Written by John McElborough on 3 December, 2013
There’s a lot of talk in the online advertising industry of late about retargeting. Google are pushing advertisers to use their own “remarketing” offering and more ad networks than ever before are available for retargeting. But where most of the information about retargeting is put out by its advocates and agencies keen to sell it in to their clients, there’s less talk of the potential drawbacks and risks associated with retargeting visitors, some of which I’m going to discuss in this post.
Inflating ad costs
I’ve seen a lot of PPC accounts lately where the previous PPC manager got carried away “testing” remarketing lists in Adwords and inflating the cost of the campaign. When I’m running campaigns I like to be in total control of my spend and I feel like Adwords bid adjustments, which let you increase your search or display network bids for visitors on your remarketing lists take away some of that control. Psychologically its very easy to add a +25% bid adjustment to an advert, where you don’t see the amount you’re bidding as dollars or pounds but rather as percentages. +25% doesn’t feel like real money when you’re setting it but on a £4 bid its an extra £1.
Negative brand image
Warren Buffett said, “It takes 20 years to build a reputation and five minutes to ruin it. If you think about that, you’ll do things differently”, he might not of been talking about retargeting but I doubt he would of thought much of it either. Despite what other online advertisers may tell you, people do notice retargeting and it does annoy them. You have to be very careful using retargeting when you’re advertising a brand with any kind of prestige because in increasing your website conversion rates by a few points you could be doing unquantifiable damage to the brands reputation in the long run. No brand wants to be known as “that annoying company who stalk me on the internet”. Using retargeting sparsely and sensibly offsets some of the risk here, but retargeting is always an aggressive form of advertising which is likely to have at least some negative impact on your brand.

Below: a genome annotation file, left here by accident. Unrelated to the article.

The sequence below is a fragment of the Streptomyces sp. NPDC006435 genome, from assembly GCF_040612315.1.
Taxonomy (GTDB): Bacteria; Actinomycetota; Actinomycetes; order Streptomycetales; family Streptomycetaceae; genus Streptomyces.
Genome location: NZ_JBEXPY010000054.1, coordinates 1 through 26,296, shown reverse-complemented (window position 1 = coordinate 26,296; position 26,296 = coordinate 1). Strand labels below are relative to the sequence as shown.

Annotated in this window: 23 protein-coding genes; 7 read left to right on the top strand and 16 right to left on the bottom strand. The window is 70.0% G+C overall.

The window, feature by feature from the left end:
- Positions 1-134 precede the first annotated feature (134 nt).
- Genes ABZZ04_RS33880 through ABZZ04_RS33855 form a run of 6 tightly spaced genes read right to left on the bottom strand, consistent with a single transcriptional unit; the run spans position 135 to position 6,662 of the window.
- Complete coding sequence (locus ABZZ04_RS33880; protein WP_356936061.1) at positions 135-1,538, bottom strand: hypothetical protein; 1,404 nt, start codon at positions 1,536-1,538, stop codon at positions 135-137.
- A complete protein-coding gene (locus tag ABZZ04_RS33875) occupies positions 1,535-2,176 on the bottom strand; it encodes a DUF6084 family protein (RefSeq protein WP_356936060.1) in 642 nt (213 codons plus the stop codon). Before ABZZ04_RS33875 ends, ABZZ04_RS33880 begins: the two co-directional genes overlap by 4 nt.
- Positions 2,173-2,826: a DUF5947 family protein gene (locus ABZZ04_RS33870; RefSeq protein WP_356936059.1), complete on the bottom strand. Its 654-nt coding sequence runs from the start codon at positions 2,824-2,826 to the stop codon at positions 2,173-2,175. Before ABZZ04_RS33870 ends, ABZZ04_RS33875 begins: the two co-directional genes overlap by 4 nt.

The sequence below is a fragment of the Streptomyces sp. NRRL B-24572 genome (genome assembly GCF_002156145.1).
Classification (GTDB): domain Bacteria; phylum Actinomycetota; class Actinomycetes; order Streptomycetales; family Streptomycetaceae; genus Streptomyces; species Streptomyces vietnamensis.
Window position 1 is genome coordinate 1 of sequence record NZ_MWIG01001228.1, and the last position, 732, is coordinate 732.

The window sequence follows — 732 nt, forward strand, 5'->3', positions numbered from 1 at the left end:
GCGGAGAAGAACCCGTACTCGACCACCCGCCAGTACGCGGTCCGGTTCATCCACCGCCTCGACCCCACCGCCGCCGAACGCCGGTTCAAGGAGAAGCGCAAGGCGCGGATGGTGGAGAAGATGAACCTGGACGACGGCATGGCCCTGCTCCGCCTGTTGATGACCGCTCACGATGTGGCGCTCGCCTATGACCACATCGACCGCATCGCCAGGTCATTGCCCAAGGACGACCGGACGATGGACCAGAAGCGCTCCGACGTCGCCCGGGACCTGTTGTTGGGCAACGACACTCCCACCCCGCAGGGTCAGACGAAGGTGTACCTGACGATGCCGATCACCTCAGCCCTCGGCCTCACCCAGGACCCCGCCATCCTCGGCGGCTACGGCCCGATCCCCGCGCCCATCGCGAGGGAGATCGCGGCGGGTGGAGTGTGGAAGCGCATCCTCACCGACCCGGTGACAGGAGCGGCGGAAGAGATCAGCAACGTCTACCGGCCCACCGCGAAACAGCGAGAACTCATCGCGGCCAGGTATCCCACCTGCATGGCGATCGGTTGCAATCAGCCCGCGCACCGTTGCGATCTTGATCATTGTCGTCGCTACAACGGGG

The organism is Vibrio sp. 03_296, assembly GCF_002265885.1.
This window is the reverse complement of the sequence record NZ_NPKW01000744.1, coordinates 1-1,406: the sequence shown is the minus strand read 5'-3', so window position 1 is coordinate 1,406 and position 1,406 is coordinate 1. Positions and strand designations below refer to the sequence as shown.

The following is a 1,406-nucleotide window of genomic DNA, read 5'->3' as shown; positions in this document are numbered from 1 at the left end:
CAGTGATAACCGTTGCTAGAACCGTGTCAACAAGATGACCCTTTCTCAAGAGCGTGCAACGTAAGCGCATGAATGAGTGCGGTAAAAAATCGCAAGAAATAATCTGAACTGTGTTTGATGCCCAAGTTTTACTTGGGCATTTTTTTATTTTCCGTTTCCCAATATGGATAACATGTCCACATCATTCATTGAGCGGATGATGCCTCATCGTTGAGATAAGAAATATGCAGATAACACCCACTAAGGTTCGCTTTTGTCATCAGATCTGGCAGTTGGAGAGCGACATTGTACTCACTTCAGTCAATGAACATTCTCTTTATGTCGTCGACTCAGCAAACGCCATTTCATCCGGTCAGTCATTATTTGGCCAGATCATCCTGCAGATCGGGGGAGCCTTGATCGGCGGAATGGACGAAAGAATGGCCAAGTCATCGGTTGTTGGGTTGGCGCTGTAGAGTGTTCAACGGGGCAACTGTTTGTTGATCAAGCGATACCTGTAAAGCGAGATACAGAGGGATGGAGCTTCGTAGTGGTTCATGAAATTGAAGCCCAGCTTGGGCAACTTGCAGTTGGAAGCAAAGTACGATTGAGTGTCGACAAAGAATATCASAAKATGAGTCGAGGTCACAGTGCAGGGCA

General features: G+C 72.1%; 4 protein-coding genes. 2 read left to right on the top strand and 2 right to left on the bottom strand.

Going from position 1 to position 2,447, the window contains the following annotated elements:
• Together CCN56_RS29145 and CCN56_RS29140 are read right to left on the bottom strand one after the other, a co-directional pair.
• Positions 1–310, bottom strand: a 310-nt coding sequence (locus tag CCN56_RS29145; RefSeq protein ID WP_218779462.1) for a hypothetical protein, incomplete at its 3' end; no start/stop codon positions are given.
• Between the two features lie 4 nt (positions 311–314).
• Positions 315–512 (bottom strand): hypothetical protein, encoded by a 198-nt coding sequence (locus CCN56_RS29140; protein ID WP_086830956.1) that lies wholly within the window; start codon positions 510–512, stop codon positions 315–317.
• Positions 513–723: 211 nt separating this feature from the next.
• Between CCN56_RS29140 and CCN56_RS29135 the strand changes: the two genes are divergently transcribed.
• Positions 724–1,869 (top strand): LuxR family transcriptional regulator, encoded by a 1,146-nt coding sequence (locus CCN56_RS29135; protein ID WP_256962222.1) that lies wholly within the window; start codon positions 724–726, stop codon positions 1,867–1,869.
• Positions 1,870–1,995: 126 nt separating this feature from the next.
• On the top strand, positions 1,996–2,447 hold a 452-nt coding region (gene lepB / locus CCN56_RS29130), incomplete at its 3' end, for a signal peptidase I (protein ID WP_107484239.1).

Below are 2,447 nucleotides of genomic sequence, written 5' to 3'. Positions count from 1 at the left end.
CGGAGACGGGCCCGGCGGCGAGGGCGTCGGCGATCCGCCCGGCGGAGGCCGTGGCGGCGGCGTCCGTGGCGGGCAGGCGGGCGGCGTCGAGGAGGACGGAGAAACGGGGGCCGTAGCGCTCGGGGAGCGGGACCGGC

This may not be the biggest danger in the world but its something you need to be aware of. Retargeting cookies are attached to web browsers, not individual users. What this means is that where computers, tablets and other devices you might be retargeting are being used by more than one person, your “highly targeted” retargeting ads might actually not be at all targeted for the person who is seeing them. For example my wife constantly gets retargeted by Adroll in her Facebook account because she’s using my laptop and I visit the Adroll site regularly. Incidentally she also see’s ads for hotels I’m looking to book on booking.com and Expedia – not very helpful when you’re trying to plan a surprise weekend break!
Although it could be argued that the internet is full of irrelevant, badly targeted advertising which never gets clicked on (and it is), because retargeting ads will almost always outbid regular display ads on an exchange, retargeting ads are highly prominent and will continue to stalk a user across different sites unlike a traditional banner. This increases the likelihood of irrelevant clicks where a person sees an advert so repeatedly they can’t help but click through to see what its about.
The biggest problem I have with the retargeting/ remarketing sales pitch is that it invariably quotes some impossibly large improvements in CPA costs or conversion rates from the retargeting campaign. I definitely don’t dismiss these claims, I like many have seen retargeting work and work well when used correctly but often the headline stats aren’t painting the full picture. Of course a retargeting ad will have a high conversion rate – its closing a sale which was started in some cases much earlier via another channel or medium or as Dax Hamman puts it in this post;
“Site retargeting is the staffer at the door. It is meant to bring you in, it is meant to guide you a little during the consideration phase. And if it does those things right, it is meant to have the last touch for many of your conversions. And even though your ad server gives it the credit for the conversion, it did not primarily cause to the sale.”